We fought tooth and nail. Soon we had Direct Action Network. Artsline, the Disability Arts Forums and BCODP, to name a few. We fought and achieved, evolved and grew, each in our own way clawing a new little freedom that disabled people have since enjoyed.
I’m struck that some of my gloomy reminiscing rings with a frightening familiarity. No surprise; Thatcher was a key progenitor of the capitalist ideology held by Cameron and his cronies. Blair was a successor and a worthy one, as MT herself once remarked. The snake in faux red with pants of pale blue.
I look up as the funeral drones on and see Boris with his deranged hair. Jeremy Clarkson. Shirley Bassey.
I pause to think about more recent times. How disabled people are under attack as scroungers, fraudsters, responsible for the recession. Victims of increased hate crime, and facing savage attacks on our very personal independence as Independent Living Fund closes along with DLA. Yet how we are mobilised, having grasped the opportunities of social media to connect and protest. We are often overlooked by the mainstream media, yet no one can deny we have a new presence which is unparalleled – and we must not let the pressure up for one second.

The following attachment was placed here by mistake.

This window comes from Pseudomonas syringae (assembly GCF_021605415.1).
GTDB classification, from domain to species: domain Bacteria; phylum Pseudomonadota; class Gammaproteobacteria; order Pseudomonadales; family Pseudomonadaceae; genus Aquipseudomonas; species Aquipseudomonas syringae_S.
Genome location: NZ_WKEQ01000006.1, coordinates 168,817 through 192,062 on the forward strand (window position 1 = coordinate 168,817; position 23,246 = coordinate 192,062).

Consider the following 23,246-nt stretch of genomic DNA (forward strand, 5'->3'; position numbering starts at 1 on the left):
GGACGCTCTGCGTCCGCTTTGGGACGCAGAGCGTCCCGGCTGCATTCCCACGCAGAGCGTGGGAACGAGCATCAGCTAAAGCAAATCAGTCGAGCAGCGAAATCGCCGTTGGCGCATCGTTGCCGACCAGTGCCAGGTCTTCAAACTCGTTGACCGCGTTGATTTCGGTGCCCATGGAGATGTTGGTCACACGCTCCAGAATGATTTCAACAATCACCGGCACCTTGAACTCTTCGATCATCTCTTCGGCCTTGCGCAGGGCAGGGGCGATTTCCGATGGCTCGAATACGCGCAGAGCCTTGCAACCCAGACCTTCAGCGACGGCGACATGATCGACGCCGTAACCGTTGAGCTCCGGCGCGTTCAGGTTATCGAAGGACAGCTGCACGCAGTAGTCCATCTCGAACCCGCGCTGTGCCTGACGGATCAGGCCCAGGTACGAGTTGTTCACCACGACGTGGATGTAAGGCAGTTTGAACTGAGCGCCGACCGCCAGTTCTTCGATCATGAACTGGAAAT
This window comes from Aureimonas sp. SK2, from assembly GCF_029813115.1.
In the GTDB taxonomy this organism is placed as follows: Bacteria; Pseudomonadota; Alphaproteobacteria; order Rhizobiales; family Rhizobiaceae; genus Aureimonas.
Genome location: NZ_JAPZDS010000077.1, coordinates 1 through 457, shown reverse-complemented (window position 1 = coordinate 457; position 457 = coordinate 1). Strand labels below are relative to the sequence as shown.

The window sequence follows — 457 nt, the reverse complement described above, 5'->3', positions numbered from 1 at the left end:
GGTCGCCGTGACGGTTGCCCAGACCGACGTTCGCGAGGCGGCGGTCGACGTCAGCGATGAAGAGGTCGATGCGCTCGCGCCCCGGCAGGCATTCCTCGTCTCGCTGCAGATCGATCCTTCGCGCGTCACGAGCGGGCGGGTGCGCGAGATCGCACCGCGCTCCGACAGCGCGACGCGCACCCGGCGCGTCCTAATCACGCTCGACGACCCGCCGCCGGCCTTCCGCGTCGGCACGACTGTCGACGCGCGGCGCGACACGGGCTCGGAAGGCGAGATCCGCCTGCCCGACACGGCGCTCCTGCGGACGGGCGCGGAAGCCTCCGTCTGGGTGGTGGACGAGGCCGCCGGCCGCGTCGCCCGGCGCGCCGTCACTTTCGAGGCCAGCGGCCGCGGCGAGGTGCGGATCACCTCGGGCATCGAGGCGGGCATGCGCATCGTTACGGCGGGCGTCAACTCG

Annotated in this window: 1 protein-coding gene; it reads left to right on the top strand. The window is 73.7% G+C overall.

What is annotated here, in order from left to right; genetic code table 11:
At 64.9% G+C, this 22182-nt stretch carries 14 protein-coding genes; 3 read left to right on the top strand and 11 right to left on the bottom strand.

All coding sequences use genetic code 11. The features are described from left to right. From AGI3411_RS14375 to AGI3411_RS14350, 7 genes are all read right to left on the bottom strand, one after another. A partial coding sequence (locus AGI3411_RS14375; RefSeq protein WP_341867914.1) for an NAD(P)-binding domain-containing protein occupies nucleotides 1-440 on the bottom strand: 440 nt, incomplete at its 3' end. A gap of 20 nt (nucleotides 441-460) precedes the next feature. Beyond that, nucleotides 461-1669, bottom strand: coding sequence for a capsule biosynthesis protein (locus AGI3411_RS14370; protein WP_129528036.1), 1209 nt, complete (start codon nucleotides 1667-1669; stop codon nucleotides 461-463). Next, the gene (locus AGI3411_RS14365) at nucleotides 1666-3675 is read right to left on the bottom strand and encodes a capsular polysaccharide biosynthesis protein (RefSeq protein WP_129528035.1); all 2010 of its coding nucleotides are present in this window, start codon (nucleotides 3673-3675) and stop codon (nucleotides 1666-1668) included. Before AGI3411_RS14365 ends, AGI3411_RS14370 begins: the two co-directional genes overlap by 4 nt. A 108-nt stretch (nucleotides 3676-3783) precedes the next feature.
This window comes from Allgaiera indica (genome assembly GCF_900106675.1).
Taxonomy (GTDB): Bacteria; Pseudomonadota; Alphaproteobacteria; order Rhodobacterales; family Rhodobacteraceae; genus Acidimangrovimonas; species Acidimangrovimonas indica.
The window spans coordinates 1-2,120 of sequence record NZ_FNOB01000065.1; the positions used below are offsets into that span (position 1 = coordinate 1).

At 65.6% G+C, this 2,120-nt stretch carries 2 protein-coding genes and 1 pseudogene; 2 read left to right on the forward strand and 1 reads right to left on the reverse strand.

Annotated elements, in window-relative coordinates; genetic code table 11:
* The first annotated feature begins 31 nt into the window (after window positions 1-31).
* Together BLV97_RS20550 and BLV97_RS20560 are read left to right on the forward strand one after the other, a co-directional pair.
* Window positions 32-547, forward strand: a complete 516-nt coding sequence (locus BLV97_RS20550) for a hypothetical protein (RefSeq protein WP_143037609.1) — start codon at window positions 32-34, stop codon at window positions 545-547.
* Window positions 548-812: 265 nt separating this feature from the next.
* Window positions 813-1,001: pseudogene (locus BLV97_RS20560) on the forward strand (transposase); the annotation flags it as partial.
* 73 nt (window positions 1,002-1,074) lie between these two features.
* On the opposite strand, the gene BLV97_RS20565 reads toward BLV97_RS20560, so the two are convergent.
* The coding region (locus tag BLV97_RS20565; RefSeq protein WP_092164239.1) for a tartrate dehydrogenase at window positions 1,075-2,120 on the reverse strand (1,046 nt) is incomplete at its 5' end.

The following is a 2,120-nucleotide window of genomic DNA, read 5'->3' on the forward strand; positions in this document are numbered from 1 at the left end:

But now, sick of the TV coverage I’ve made my writer-self watch, I shall end on the observation that on the day Margaret Thatcher died, so did Disability Living Allowance. Which means, after 30 odd years, for me, the fight must go on – and on. Protecting what we have, and battling, hard and determined, to go further for the dream of full equality.